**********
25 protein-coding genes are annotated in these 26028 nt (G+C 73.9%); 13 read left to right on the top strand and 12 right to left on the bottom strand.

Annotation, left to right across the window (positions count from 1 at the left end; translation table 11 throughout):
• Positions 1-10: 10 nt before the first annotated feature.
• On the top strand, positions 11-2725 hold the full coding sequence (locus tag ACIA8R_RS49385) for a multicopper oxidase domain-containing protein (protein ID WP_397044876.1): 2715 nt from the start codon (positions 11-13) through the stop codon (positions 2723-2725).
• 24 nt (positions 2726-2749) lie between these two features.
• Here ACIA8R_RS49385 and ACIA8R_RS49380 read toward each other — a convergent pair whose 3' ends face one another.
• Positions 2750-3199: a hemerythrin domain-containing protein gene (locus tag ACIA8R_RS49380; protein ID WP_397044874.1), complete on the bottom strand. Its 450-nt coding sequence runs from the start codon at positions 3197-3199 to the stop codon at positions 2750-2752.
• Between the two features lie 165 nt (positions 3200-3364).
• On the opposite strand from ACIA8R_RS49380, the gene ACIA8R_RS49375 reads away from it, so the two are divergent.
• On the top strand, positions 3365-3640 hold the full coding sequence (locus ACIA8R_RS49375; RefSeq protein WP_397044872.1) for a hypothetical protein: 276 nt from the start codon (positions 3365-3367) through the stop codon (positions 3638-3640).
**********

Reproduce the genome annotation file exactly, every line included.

25 protein-coding genes are annotated in these 26028 nt (G+C 73.9%); 13 read left to right on the top strand and 12 right to left on the bottom strand.

Annotation, left to right across the window (positions count from 1 at the left end; translation table 11 throughout):
• Positions 1-10: 10 nt before the first annotated feature.
• On the top strand, positions 11-2725 hold the full coding sequence (locus tag ACIA8R_RS49385) for a multicopper oxidase domain-containing protein (protein ID WP_397044876.1): 2715 nt from the start codon (positions 11-13) through the stop codon (positions 2723-2725).
• 24 nt (positions 2726-2749) lie between these two features.
• Here ACIA8R_RS49385 and ACIA8R_RS49380 read toward each other — a convergent pair whose 3' ends face one another.
• Positions 2750-3199: a hemerythrin domain-containing protein gene (locus tag ACIA8R_RS49380; protein ID WP_397044874.1), complete on the bottom strand. Its 450-nt coding sequence runs from the start codon at positions 3197-3199 to the stop codon at positions 2750-2752.
• Between the two features lie 165 nt (positions 3200-3364).
• On the opposite strand from ACIA8R_RS49380, the gene ACIA8R_RS49375 reads away from it, so the two are divergent.
• On the top strand, positions 3365-3640 hold the full coding sequence (locus ACIA8R_RS49375; RefSeq protein WP_397044872.1) for a hypothetical protein: 276 nt from the start codon (positions 3365-3367) through the stop codon (positions 3638-3640).